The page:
However, Frankfurter contended, the right is not an absolute, and because "national unity is the basis of national security," states retain the constitutional authority to "select appropriate means" to foster such unity -- sometimes even at the cost of individual liberty. Quoting Justice Oliver Wendell Holmes, Frankfurter declared, "'We live by symbols.' The flag is the symbol of our national unity." He held that states could reasonably conclude that allowing students to recuse themselves from the flag salute would negatively affect the patriotism of their classmates, and urged "judicial restraint" in the area of education policy -- contending that because it was a reasonable exercise of Pennsylvania's police powers to allow school districts to expel dissenting students, the ultimate "wisdom" of the Minersville resolution lay outside of the judicial branch's proper sphere of consideration.

In an eloquent defense of the First Amendment's guarantee of freedom of religion, and against Frankfurter's personal entreaties that he not hold "too tight a rein" on government officials as they geared up for war, Justice Harlan Fiske Stone issued the Court's sole dissent. Rejecting the idea that "the country will be better served by conformity than by the observance of religious liberty which the Constitution prescribes," Stone denied that constitutionally protected civil liberties could be circumstantially abridged and argued that Minersville's compulsory flag salute amounted to persecution: "History teaches us that there have been but few infringements of personal liberty by the state which have not been justified, as they are here, in the name of righteousness and the public good, and few which have not been directed, as they are now, at politically helpless minorities."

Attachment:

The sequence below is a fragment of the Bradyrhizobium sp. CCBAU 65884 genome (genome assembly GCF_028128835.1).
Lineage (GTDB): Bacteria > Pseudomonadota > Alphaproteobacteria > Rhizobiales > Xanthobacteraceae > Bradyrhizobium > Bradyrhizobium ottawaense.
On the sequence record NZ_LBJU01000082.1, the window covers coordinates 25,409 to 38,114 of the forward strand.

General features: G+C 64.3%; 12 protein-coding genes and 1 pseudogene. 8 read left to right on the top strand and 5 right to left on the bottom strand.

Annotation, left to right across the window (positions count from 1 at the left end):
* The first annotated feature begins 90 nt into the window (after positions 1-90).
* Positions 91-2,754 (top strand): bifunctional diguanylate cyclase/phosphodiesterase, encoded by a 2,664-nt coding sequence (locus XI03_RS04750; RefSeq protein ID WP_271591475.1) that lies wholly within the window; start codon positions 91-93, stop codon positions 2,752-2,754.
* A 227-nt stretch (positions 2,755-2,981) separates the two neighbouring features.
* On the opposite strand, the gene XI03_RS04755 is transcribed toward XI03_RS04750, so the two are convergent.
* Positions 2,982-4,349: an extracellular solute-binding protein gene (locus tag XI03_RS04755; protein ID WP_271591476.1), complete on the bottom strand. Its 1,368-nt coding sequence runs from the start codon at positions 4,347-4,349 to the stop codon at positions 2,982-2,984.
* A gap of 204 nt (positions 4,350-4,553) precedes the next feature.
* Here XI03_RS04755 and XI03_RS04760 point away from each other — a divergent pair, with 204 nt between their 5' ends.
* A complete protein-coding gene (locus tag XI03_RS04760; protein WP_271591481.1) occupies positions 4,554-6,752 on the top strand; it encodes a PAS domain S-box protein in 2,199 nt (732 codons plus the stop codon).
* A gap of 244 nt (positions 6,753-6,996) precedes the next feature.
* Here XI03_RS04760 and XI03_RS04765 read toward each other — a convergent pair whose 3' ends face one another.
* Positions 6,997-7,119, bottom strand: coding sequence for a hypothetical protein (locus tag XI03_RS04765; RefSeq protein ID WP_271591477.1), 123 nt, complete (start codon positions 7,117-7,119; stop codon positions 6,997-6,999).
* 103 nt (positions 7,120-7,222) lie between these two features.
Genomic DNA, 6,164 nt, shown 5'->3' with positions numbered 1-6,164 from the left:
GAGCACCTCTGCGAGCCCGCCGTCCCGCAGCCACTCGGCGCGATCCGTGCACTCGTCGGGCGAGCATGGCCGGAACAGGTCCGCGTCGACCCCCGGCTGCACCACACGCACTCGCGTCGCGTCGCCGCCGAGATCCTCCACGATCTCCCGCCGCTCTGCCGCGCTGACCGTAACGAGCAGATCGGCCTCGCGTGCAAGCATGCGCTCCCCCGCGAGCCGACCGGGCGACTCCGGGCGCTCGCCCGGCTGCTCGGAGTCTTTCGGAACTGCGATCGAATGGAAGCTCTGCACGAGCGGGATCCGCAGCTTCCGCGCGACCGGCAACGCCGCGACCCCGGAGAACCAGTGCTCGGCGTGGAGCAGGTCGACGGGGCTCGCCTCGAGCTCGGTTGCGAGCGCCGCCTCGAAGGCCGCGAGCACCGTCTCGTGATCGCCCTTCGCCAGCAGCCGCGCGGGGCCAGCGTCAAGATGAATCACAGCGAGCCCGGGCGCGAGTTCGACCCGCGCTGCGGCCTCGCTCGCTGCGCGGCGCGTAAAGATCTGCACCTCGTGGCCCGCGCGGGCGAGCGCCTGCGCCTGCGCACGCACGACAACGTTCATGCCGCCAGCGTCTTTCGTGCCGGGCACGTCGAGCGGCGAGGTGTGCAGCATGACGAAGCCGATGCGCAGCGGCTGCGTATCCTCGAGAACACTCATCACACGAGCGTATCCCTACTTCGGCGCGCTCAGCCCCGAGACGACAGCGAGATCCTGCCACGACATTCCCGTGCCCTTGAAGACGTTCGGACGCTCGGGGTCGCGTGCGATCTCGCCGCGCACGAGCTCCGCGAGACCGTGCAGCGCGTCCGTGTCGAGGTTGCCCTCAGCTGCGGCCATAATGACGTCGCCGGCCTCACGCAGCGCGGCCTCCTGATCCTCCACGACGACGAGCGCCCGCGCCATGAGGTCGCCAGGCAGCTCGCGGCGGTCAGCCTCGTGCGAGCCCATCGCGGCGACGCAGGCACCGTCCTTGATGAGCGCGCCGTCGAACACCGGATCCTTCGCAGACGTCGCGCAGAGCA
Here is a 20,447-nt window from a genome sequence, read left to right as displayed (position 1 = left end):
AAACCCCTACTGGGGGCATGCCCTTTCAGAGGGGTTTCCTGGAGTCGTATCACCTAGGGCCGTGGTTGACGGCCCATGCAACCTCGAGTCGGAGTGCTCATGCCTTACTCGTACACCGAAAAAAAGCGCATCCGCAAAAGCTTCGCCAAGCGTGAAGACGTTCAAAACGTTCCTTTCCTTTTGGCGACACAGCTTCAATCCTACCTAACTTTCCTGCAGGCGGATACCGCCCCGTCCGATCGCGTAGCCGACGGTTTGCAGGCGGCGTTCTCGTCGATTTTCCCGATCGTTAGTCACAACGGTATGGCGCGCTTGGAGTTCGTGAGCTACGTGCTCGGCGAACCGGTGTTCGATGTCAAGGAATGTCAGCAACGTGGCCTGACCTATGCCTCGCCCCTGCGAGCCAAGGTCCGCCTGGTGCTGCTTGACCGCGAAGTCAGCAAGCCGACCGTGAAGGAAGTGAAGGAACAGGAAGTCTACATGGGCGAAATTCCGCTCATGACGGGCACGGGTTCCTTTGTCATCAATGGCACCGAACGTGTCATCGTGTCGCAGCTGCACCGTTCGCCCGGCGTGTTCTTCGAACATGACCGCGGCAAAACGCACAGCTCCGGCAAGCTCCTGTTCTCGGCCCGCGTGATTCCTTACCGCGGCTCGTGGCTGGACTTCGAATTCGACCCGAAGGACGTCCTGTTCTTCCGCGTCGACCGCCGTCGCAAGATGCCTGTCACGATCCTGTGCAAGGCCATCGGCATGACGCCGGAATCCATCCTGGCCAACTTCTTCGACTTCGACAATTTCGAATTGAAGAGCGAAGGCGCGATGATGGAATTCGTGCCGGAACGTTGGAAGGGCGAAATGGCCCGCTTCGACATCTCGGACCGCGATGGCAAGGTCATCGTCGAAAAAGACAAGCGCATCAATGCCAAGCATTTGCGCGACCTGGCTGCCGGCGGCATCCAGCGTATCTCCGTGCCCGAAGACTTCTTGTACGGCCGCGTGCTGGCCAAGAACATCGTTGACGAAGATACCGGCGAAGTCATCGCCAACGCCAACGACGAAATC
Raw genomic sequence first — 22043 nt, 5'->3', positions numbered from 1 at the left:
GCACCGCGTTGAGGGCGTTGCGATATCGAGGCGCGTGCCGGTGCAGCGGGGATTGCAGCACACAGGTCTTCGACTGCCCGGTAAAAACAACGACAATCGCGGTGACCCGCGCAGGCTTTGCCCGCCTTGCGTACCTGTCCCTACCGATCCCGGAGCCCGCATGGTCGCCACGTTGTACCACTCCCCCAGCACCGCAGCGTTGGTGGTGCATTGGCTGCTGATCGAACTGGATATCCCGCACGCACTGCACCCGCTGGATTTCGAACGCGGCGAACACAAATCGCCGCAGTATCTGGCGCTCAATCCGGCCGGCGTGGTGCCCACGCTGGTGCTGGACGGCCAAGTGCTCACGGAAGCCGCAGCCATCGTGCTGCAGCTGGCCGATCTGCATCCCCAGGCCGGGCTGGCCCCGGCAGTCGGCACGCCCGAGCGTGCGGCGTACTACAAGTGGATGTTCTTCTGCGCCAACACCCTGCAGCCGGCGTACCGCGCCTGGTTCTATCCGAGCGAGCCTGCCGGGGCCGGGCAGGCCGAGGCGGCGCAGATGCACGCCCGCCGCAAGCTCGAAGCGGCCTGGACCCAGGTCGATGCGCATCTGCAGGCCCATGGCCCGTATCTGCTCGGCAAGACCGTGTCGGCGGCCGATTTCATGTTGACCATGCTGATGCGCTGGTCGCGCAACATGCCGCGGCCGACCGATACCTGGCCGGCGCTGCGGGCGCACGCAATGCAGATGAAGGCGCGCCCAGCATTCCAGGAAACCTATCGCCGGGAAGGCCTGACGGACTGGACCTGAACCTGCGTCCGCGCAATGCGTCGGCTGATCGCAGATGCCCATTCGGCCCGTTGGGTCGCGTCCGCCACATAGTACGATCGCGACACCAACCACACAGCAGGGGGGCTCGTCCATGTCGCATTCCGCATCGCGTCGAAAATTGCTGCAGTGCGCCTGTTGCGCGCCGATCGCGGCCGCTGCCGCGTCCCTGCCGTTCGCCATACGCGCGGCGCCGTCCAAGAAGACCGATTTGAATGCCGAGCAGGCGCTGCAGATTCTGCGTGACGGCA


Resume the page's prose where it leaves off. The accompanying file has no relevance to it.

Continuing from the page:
The Court's decision, released against the political backdrop of the nation's movement toward war, engendered hundreds of attacks on Jehovah's Witnesses across the country. Unruly mobs burned down their meeting places, expelled their religious leaders, and in at least one case forced Jehovah's Witness children to drink castor oil and parade through town. Newspapers across the country carried reports on the hazings and created a backlash against the Court. Just three years later, in 1943, the Court accepted another flag salute case -- West Virginia State Board of Education v. Barnette. This time, three justices who had signed the majority opinion in Gobitis changed their votes, joining Stone and two new justices as the Court reversed its prior decision, holding that whether a student's objections were religiously based or not, the First Amendment guaranteed the right to nonparticipation in flag salutes. Writing for the majority, Justice Robert Jackson echoed Stone's earlier dissent: "If there is any fixed star in our constitutional constellation, it is that no official, high or petty, can prescribe what shall be orthodox in politics, nationalism, religion, or other matters of opinion or force citizens to confess by word or act their faith therein."

Toni Konkoly is a production assistant at Thirteen/WNET.